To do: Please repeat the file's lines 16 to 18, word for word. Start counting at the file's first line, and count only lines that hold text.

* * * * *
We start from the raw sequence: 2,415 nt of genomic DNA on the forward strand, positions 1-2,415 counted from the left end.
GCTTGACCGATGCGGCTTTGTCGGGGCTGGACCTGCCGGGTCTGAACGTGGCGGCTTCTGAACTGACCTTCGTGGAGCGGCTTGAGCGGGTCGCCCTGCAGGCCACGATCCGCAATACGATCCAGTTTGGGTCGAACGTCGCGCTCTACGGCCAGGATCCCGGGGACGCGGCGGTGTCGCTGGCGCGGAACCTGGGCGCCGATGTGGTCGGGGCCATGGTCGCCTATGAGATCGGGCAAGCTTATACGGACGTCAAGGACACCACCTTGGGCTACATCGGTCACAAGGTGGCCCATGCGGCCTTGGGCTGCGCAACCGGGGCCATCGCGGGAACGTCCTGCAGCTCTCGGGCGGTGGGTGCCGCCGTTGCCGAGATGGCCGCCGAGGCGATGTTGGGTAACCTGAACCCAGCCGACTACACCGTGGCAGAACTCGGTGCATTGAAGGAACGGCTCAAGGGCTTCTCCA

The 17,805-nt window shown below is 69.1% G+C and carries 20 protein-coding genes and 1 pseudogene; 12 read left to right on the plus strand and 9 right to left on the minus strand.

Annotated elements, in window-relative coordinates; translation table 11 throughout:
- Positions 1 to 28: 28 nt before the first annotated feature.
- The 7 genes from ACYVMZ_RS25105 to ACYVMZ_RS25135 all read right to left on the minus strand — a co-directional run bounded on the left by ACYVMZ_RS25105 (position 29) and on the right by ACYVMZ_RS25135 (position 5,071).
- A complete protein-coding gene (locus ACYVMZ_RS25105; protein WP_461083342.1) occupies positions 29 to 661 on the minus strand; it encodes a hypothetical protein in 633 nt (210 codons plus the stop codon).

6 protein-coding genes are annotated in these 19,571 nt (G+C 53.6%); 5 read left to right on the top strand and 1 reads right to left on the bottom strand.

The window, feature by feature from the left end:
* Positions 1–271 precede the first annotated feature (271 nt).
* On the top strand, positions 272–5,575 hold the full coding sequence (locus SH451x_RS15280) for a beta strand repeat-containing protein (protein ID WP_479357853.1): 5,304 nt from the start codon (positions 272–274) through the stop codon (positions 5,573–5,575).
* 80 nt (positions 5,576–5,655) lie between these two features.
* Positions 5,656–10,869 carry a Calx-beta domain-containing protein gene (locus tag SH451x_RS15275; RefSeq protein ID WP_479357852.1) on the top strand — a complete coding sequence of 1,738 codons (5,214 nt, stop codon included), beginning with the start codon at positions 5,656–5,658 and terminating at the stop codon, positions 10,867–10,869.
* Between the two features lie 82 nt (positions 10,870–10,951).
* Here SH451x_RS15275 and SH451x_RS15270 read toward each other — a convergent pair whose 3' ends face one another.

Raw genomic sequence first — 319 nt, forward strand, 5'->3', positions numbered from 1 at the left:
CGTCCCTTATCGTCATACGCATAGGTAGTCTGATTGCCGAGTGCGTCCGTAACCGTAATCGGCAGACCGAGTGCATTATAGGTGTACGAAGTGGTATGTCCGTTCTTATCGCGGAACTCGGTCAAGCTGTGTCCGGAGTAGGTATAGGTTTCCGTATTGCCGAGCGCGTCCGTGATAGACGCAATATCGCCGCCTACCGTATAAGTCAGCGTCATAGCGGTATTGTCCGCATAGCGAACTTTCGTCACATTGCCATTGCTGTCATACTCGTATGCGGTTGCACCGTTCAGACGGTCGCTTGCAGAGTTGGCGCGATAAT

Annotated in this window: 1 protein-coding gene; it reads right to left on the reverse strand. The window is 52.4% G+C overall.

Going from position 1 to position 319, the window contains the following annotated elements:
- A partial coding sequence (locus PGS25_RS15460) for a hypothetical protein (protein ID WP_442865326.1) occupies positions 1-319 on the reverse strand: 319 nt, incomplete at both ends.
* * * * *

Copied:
Raw genomic sequence first — 319 nt, forward strand, 5'->3', positions numbered from 1 at the left:
CGTCCCTTATCGTCATACGCATAGGTAGTCTGATTGCCGAGTGCGTCCGTAACCGTAATCGGCAGACCGAGTGCATTATAGGTGTACGAAGTGGTATGTCCGTTCTTATCGCGGAACTCGGTCAAGCTGTGTCCGGAGTAGGTATAGGTTTCCGTATTGCCGAGCGCGTCCGTGATAGACGCAATATCGCCGCCTACCGTATAAGTCAGCGTCATAGCGGTATTGTCCGCATAGCGAACTTTCGTCACATTGCCATTGCTGTCATACTCGTATGCGGTTGCACCGTTCAGACGGTCGCTTGCAGAGTTGGCGCGATAAT

Annotated in this window: 1 protein-coding gene; it reads right to left on the reverse strand. The window is 52.4% G+C overall.